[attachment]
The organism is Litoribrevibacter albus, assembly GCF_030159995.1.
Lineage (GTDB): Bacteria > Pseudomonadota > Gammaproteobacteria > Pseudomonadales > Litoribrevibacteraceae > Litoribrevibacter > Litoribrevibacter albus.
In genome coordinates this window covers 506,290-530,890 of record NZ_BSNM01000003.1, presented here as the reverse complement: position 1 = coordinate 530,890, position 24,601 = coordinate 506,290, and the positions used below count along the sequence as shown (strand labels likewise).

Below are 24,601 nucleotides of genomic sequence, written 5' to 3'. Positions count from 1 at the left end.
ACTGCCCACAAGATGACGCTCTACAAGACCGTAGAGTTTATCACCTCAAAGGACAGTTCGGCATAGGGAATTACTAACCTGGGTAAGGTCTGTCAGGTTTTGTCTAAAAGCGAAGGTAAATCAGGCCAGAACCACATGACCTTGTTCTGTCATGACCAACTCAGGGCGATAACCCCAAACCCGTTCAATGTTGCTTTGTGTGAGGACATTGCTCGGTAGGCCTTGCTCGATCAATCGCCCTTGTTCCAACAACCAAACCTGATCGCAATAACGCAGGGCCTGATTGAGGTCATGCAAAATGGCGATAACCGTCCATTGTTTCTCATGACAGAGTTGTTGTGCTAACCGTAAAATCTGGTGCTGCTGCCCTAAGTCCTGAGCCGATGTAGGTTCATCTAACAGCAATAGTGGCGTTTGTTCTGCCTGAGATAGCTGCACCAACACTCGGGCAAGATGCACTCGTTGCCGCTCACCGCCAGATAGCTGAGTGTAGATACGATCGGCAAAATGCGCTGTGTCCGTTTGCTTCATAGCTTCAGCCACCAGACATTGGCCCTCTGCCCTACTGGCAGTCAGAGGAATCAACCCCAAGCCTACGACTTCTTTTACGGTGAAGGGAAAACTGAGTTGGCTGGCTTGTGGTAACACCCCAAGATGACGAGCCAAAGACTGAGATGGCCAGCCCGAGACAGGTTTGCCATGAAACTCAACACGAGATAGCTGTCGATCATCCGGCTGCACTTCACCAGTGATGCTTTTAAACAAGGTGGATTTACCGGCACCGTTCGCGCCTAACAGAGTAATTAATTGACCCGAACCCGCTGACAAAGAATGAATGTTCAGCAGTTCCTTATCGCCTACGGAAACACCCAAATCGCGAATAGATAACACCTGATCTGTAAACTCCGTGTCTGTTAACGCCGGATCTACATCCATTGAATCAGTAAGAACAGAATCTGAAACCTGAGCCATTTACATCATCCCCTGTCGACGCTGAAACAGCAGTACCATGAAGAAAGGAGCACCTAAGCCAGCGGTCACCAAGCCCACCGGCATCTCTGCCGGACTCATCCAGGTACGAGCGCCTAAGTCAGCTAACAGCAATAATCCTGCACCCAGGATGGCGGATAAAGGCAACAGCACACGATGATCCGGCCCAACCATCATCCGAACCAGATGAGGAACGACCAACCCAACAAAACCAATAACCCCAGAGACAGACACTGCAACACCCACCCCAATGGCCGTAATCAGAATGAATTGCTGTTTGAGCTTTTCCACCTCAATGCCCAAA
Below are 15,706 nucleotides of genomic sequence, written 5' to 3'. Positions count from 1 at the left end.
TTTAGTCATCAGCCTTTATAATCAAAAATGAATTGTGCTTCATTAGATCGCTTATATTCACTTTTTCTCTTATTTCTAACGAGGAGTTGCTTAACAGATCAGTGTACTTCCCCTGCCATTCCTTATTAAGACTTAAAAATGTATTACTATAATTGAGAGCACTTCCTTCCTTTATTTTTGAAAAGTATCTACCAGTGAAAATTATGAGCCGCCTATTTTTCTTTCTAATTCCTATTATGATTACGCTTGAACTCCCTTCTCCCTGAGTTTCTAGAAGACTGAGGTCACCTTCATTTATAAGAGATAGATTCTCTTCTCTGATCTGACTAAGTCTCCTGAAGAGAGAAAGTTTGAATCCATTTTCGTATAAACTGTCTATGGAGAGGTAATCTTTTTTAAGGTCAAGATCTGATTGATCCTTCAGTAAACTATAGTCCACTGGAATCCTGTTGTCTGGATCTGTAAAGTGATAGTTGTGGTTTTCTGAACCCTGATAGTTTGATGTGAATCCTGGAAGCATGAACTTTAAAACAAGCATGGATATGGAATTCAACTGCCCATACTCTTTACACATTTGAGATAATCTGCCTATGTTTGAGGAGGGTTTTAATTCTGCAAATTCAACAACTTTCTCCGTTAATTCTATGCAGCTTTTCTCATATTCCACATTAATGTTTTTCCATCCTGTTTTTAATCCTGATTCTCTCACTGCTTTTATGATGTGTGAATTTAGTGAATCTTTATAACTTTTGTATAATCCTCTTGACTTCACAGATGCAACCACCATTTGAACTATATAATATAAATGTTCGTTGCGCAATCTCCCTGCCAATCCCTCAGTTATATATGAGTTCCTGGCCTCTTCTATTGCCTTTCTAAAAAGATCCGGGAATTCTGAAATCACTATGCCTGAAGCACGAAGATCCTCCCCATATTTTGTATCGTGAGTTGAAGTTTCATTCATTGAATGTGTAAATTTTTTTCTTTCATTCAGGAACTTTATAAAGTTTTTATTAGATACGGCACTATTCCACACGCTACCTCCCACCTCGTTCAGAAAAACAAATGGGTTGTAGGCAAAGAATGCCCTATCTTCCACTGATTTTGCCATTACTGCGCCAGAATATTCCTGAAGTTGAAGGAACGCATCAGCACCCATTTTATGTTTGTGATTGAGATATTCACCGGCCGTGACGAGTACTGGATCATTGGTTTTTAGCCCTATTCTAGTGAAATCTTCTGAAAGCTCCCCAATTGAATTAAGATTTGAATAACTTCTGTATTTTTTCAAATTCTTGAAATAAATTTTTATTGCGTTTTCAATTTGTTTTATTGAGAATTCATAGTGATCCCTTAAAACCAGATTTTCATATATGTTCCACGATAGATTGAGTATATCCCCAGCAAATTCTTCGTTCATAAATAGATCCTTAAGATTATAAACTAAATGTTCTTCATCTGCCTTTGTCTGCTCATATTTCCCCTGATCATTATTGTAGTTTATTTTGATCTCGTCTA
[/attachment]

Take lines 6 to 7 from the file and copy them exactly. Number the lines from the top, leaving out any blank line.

Below are 15,706 nucleotides of genomic sequence, written 5' to 3'. Positions count from 1 at the left end.
TTTAGTCATCAGCCTTTATAATCAAAAATGAATTGTGCTTCATTAGATCGCTTATATTCACTTTTTCTCTTATTTCTAACGAGGAGTTGCTTAACAGATCAGTGTACTTCCCCTGCCATTCCTTATTAAGACTTAAAAATGTATTACTATAATTGAGAGCACTTCCTTCCTTTATTTTTGAAAAGTATCTACCAGTGAAAATTATGAGCCGCCTATTTTTCTTTCTAATTCCTATTATGATTACGCTTGAACTCCCTTCTCCCTGAGTTTCTAGAAGACTGAGGTCACCTTCATTTATAAGAGATAGATTCTCTTCTCTGATCTGACTAAGTCTCCTGAAGAGAGAAAGTTTGAATCCATTTTCGTATAAACTGTCTATGGAGAGGTAATCTTTTTTAAGGTCAAGATCTGATTGATCCTTCAGTAAACTATAGTCCACTGGAATCCTGTTGTCTGGATCTGTAAAGTGATAGTTGTGGTTTTCTGAACCCTGATAGTTTGATGTGAATCCTGGAAGCATGAACTTTAAAACAAGCATGGATATGGAATTCAACTGCCCATACTCTTTACACATTTGAGATAATCTGCCTATGTTTGAGGAGGGTTTTAATTCTGCAAATTCAACAACTTTCTCCGTTAATTCTATGCAGCTTTTCTCATATTCCACATTAATGTTTTTCCATCCTGTTTTTAATCCTGATTCTCTCACTGCTTTTATGATGTGTGAATTTAGTGAATCTTTATAACTTTTGTATAATCCTCTTGACTTCACAGATGCAACCACCATTTGAACTATATAATATAAATGTTCGTTGCGCAATCTCCCTGCCAATCCCTCAGTTATATATGAGTTCCTGGCCTCTTCTATTGCCTTTCTAAAAAGATCCGGGAATTCTGAAATCACTATGCCTGAAGCACGAAGATCCTCCCCATATTTTGTATCGTGAGTTGAAGTTTCATTCATTGAATGTGTAAATTTTTTTCTTTCATTCAGGAACTTTATAAAGTTTTTATTAGATACGGCACTATTCCACACGCTACCTCCCACCTCGTTCAGAAAAACAAATGGGTTGTAGGCAAAGAATGCCCTATCTTCCACTGATTTTGCCATTACTGCGCCAGAATATTCCTGAAGTTGAAGGAACGCATCAGCACCCATTTTATGTTTGTGATTGAGATATTCACCGGCCGTGACGAGTACTGGATCATTGGTTTTTAGCCCTATTCTAGTGAAATCTTCTGAAAGCTCCCCAATTGAATTAAGATTTGAATAACTTCTGTATTTTTTCAAATTCTTGAAATAAATTTTTATTGCGTTTTCAATTTGTTTTATTGAGAATTCATAGTGATCCCTTAAAACCAGATTTTCATATATGTTCCACGATAGATTGAGTATATCCCCAGCAAATTCTTCGTTCATAAATAGATCCTTAAGATTATAAACTAAATGTTCTTCATCTGCCTTTGTCTGCTCATATTTCCCCTGATCATTATTGTAGTTTATTTTGATCTCGTCTA